Monday, September 10, 2012

How to buy Twitter followers

One of the ways you judge a brand or a celebrity (or even - maybe - a colleague) these days is by looking at how many followers they have on Twitter.

Two Olympic stories:

First, when Edwina Currie caused a fuss on Twitter by making comments about Italian Paralympic athletes during the opening ceremony I initially thought it was probably a fake account because she had fewer than 4,000 followers.

Second, celebrity managers know how important it is for their charges to have an active presence, as shown in this quote from the FT:

"An athlete’s following on Twitter, Facebook and other social media sites has quickly become key in determining [how long an athlete can stay in the spotlight].
“Brands always ask how many followers an athlete has,” said Ricky Simms, director at Pace Sports Management who is Bolt’s worldwide agent. “For many companies, this is the way they want to reach their target customers.”
Olympic athletes traditionally had a short time frame to capitalise on their performance in the Games because they quickly fade from the public eye, according to marketing executives. But social media has allowed the athletes to extend relationships with fans by sharing messages, photos and videos.
Sponsorship now typically involve some social media promotion through an athlete’s Twitter feed or Facebook page. Before the Games, for instance, Bolt posted messages about his sponsors, such as a picture of a refrigerator filled with bottles of the orange Gatorade sports drink"

How do you get lots of followers?  Be very good at Twitter, or more probably, get famous among a group of people.  Greg Rutherford had only a few thousand followers in July, but now he has more than 100,000.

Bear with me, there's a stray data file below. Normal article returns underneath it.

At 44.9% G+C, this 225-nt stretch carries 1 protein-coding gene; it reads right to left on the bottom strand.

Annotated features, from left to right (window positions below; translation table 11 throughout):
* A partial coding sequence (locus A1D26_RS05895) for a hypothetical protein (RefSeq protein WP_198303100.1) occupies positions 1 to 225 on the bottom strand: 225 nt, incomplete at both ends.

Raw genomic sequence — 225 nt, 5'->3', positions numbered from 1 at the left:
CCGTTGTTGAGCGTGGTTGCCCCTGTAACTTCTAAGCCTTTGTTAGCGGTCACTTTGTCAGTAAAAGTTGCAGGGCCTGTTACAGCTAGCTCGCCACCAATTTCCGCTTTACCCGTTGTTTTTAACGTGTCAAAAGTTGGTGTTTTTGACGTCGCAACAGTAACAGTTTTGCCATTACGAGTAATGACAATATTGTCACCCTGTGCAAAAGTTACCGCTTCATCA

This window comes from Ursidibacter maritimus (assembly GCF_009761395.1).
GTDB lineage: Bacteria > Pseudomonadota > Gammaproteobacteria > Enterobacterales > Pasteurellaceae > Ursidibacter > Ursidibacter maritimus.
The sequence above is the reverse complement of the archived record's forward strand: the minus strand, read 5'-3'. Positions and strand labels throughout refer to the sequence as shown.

Or...  Buy them.  Today I received an email offering the chance to do just that; 10,000 Twitter followers for £99.  (Or 500 +1s on Google for £99, or 20,000 YouTube views for £199).  (No, I'm not going to link to the company)

As it says in the blurb:

"Please note that whilst all of these followers will be real people, they will not be profiled to meet your target market and are therefore unlikely to interact with your page or buy any of your goods or services.  This service is intended to create the perception that your Twitter page is extremely popular and increase your online credibility."

If you do use the number of Twitter followers someone has as a measure of their worth, or their influence, then use a site like TwitterCounter to see the speed of their follower growth, and look out for any sudden bumps!

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